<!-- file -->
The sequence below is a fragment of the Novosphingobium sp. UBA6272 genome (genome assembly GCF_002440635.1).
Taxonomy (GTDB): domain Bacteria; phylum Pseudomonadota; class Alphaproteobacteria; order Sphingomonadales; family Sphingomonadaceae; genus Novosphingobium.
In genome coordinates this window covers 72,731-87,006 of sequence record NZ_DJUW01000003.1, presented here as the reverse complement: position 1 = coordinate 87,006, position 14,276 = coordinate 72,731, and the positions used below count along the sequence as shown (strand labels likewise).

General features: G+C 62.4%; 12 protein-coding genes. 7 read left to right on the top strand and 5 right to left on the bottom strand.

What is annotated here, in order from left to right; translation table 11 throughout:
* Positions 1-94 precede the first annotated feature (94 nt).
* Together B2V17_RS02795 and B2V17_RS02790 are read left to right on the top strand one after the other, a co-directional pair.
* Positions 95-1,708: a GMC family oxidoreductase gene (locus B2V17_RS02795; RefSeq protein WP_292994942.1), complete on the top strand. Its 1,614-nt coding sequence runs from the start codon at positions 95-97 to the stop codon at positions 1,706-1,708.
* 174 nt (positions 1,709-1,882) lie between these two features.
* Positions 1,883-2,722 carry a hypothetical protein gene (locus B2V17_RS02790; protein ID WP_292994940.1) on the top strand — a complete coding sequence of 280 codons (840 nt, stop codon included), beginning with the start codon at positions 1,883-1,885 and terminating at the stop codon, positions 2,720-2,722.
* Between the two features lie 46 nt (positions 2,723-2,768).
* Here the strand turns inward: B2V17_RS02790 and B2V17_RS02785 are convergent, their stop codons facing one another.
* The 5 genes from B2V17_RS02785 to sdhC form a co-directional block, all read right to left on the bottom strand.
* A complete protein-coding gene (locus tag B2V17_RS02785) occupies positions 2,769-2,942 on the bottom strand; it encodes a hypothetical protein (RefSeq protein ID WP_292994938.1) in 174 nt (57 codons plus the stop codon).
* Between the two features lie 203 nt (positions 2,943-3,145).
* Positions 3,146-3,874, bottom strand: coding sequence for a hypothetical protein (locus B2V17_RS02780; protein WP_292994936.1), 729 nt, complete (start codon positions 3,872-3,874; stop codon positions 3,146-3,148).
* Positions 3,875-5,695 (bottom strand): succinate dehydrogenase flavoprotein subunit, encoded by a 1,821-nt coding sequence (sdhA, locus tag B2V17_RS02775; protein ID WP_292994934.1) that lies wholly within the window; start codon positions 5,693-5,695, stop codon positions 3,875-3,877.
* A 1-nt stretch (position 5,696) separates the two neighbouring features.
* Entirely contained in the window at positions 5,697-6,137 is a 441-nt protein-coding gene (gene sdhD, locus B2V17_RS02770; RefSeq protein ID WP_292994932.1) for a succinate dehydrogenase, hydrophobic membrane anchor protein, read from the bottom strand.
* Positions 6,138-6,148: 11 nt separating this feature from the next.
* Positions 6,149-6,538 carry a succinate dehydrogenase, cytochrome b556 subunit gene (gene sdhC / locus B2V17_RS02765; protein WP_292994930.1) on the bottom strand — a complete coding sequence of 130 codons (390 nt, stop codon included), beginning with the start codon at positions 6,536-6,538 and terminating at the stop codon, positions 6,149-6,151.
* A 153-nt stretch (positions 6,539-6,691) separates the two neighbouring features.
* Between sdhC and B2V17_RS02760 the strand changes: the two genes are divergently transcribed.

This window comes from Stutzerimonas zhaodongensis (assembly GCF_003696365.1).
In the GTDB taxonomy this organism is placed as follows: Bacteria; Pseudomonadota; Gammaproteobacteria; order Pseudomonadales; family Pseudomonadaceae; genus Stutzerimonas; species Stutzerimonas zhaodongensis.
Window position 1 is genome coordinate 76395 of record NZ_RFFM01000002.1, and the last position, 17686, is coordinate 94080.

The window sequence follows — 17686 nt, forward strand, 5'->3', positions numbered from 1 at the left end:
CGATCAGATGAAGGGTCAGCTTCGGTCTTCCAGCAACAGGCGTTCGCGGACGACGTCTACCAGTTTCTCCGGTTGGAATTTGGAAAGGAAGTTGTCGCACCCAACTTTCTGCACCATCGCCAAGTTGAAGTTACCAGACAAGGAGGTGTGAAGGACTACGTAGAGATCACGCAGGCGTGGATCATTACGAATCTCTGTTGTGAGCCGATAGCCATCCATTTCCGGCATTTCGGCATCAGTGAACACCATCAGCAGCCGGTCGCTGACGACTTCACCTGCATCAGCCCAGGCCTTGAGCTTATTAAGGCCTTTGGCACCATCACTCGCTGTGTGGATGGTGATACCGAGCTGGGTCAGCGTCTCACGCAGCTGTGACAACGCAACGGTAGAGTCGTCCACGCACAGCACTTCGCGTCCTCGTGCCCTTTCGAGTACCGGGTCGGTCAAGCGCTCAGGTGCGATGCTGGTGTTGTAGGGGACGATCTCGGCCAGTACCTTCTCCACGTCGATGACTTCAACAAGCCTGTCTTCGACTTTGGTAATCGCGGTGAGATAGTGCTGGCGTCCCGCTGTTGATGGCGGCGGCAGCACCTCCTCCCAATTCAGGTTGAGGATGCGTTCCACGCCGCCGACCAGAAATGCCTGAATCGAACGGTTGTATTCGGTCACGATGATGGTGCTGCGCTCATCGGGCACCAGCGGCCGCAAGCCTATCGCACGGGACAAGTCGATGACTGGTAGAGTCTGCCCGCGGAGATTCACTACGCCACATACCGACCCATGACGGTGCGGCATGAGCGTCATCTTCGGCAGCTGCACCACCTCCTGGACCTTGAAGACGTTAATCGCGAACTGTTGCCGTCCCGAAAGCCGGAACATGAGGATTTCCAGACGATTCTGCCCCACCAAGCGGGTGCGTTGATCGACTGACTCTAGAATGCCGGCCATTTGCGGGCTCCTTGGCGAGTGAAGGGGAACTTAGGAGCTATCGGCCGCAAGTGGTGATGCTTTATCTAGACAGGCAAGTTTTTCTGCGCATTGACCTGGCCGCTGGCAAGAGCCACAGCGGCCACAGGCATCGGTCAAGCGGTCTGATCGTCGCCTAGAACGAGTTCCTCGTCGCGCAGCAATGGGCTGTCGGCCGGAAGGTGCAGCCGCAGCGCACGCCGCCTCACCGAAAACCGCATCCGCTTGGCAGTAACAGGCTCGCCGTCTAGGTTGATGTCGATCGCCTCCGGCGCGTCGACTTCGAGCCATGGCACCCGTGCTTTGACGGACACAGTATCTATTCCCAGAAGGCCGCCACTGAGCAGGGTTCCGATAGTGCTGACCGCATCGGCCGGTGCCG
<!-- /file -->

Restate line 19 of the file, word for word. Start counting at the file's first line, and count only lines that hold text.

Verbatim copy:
* Entirely contained in the window at positions 5,697-6,137 is a 441-nt protein-coding gene (gene sdhD, locus B2V17_RS02770; RefSeq protein ID WP_292994932.1) for a succinate dehydrogenase, hydrophobic membrane anchor protein, read from the bottom strand.